Using the same game mechanics as Call of Cthulhu and RuneQuest this made this RPG a no brainer in the day.  It was a box set, sadly I've lost the box along the way, this is the first edition as far as I can tell, ie everything in one book.  Michael Moorcock's universe has appealed to since the 70's I remember buying his novels at a second hand book shop at Burleigh Heads (Gold Coast, Queensland, Australia for overseas readers) for the princely sum of $1 (quite a sum back then).


Metamorphosis Alpha was the precursor to this game (which I sadly lost in the floods), this game I think was spent much of time developing characters and laughing at the silly mutations created.  Then there was the flow charts when we found some of the technology!  The first edition (I did get some of the later ones) is the one which for nostalgia I'd play if I was asked to today.


Well the 1980's for us young people had us still living in the Cold War Era, spys and the threat of Nuclear Armageddon was all too real (and my home loan interest rate was 18%).  Now while I suppose that is just as real, we are more likely to have some extremist hack us to death, don't think that would make an exciting role playing game.  However, spys were exciting, James Bond was the king of them all, and why not try a role playing game, and TSR did.  My friend Michael M was the best GM for this game and many a night was whiled away battling foreign agents and goblins...


You know what I can't remember anything except the fun I had playing this game.  That's all I can tell you about this RPG.


An underrated game by all accounts by my faulty memory.  Remembering nodes for some reason...


Another underrated role playing game forgotten by many.  I've included this in my Top 10 as a nodding remembrance to my friend Gary W who was keen on the game and his group of friends of whom I played an occasional game.  This is to me a classic and collectable (to me) game which is why I've included it even though it's not been played as much as say Vampire:The Masquerade or Warhammer Fantasy Roleplay.

So there you go, my TOP 10, sort of in order, maybe my favourites, time does funny things to memory, but some things like the fun I did have with the people who were my friends at the time did count.

Saturday, September 10, 2016

Building a Pyramid

Finally obtained my Pyramid from BPLaser (BPLaser Business LINK) and begun assembling it.  Here are some shots of it as I put it together.  I'll post more as I paint the beggar in due course - can't believe how expensive cans of spray paint have become.  Bunnings did have a cheap range (they still do), but it now has an extremely limited palate.  Not a happy camper.


For starters I didn't read the instructions that were provided for constructing the pyramid!  That's why the two hammers and a file may be in the background of the photo.  As with all building projects you learn from your "mistakes" and know what not to do "next time". However considering the piece will spend it's time in sections as all the action will be taking place inside the pyramid, all will be good.  Now to find some affordable cans of spray paint.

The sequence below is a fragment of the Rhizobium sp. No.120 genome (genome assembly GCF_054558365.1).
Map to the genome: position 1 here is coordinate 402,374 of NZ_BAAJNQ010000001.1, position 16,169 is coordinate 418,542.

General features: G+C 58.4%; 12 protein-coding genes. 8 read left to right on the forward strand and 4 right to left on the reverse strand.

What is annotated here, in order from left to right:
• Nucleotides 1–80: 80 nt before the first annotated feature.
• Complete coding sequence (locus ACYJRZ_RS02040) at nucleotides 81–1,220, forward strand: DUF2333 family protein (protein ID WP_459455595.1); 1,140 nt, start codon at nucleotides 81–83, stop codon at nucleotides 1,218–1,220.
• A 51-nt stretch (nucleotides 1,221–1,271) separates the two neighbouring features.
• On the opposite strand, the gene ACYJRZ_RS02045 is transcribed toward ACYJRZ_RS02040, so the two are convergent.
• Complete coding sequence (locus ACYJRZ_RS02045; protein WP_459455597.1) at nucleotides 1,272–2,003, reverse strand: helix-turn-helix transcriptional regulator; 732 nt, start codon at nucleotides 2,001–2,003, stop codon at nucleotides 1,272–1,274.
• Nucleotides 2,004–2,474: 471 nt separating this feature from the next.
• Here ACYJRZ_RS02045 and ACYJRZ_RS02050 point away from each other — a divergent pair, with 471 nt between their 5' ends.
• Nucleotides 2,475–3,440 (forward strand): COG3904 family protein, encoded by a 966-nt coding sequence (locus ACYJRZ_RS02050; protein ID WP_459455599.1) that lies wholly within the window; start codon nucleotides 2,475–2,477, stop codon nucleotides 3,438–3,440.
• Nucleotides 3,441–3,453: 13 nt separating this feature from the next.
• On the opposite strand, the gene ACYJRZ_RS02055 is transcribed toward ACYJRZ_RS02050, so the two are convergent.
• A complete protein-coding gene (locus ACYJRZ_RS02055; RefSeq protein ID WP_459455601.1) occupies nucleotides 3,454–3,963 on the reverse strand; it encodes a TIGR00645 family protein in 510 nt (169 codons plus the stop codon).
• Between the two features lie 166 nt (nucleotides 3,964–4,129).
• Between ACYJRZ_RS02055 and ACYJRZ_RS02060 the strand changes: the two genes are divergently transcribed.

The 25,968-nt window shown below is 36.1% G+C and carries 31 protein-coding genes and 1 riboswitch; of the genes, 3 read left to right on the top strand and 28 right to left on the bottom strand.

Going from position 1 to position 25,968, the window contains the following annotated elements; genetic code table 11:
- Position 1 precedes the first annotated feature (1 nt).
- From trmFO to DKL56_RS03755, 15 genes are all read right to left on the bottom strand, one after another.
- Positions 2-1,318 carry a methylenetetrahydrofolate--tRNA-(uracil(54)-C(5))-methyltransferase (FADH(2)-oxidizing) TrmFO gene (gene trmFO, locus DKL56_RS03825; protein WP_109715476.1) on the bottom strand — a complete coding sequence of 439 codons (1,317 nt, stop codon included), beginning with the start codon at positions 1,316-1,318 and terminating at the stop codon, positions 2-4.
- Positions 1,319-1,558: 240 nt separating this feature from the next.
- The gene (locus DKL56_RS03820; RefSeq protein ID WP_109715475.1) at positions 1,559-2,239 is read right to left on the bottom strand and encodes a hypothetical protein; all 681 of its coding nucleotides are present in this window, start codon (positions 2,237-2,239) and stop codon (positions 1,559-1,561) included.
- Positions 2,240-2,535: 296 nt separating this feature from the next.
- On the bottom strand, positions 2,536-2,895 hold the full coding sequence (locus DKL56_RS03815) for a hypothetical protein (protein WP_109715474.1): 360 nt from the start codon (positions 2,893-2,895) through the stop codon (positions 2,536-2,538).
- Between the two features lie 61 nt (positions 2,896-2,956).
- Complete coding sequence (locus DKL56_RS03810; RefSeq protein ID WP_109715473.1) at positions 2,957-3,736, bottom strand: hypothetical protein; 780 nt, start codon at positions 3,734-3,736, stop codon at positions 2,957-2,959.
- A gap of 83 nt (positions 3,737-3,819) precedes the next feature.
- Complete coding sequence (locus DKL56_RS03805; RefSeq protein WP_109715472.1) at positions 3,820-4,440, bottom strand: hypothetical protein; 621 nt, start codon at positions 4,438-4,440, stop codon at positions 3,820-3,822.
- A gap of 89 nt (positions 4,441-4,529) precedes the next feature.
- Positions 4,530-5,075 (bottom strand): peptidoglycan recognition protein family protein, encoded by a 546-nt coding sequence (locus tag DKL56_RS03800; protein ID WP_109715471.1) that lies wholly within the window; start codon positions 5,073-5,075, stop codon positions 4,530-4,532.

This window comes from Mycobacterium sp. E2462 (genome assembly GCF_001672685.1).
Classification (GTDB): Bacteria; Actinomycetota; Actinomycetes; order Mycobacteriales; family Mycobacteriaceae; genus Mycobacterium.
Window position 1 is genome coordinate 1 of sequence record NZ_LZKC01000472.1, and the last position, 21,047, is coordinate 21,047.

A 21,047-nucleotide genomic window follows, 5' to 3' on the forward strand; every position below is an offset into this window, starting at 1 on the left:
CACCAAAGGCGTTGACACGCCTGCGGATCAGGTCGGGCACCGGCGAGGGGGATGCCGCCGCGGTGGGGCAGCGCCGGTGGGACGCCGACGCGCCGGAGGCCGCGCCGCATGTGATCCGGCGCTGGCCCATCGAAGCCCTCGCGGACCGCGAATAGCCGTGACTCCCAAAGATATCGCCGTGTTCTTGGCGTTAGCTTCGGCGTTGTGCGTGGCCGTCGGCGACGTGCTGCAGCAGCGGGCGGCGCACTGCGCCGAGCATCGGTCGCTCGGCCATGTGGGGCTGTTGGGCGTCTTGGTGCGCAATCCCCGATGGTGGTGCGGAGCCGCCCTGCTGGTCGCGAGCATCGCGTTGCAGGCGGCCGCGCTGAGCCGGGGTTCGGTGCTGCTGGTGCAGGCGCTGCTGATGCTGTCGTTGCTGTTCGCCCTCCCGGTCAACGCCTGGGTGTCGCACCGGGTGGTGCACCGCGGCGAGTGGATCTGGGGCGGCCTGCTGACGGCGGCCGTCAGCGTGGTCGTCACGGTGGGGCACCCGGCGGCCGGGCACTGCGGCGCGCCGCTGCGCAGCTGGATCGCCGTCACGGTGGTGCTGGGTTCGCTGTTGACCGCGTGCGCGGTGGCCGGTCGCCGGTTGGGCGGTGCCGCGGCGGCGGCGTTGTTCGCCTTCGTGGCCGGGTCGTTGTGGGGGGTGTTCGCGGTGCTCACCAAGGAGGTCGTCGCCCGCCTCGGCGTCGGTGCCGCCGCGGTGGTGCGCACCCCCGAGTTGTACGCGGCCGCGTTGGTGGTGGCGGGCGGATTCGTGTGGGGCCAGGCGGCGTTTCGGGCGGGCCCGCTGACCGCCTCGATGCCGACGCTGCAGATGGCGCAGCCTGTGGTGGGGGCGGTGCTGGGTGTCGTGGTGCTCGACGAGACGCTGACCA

Friday, September 9, 2016

My Top 10 Most Played Games (subjective) I own.

Still suffering and a prisoner of my own home, so I've been watching a lot of YouTube.  One of the channels I watch is The Dice Tower and one of their episodes was on the top 10 most played games.  As I had nothing else to do with my time I thought that I would do the same and share the games I've played the hell out of over the last 30+ years.

I've excluded games such as Heroquest and the plethora of Games Workshop miniature adventure board games that I know I did play a lot at the time.  Yes Battletech, Star Fleet and even Talisman do use miniatures (though initially they all had card pieces or stand ups) I count these as board games in their own way.  Nuclear War and Family Business are really card games and not board games. So disagree with me if you must, but this is my list based on my collection and my gaming experience.

I've included a link to Board Game Geek under the game picture for those who want a more detailed description of the game, rather than me just plagiarising someone else's works.


This would have to be the game I played the most number of games of ever, even exceeding Battletech, and I know I clocked a lot of games in that system.  A dear friend of mine Shane S, now sadly dead these many years refined this game (improved it in many respects), added campaigns, medals, the whole war essentially.  Was he still alive today I'm sure we would still be playing this venerable game, though with lots of model aircraft instead of cardboard counters.


I introduced my friend Shane S to this world of Battletech and he took to it with the same mad genius as he applied to the Air Force campaign system.  In those days I worked at a TAFE near his home and when I finished up after work he and I would meet up and play games until late usually a few nights a week.  Needless to say we clocked up many games until his work called him to move to Western Australia, and then with time his sadly passing.  I miss him greatly, he was the greatest companion you could have ever have asked for in life.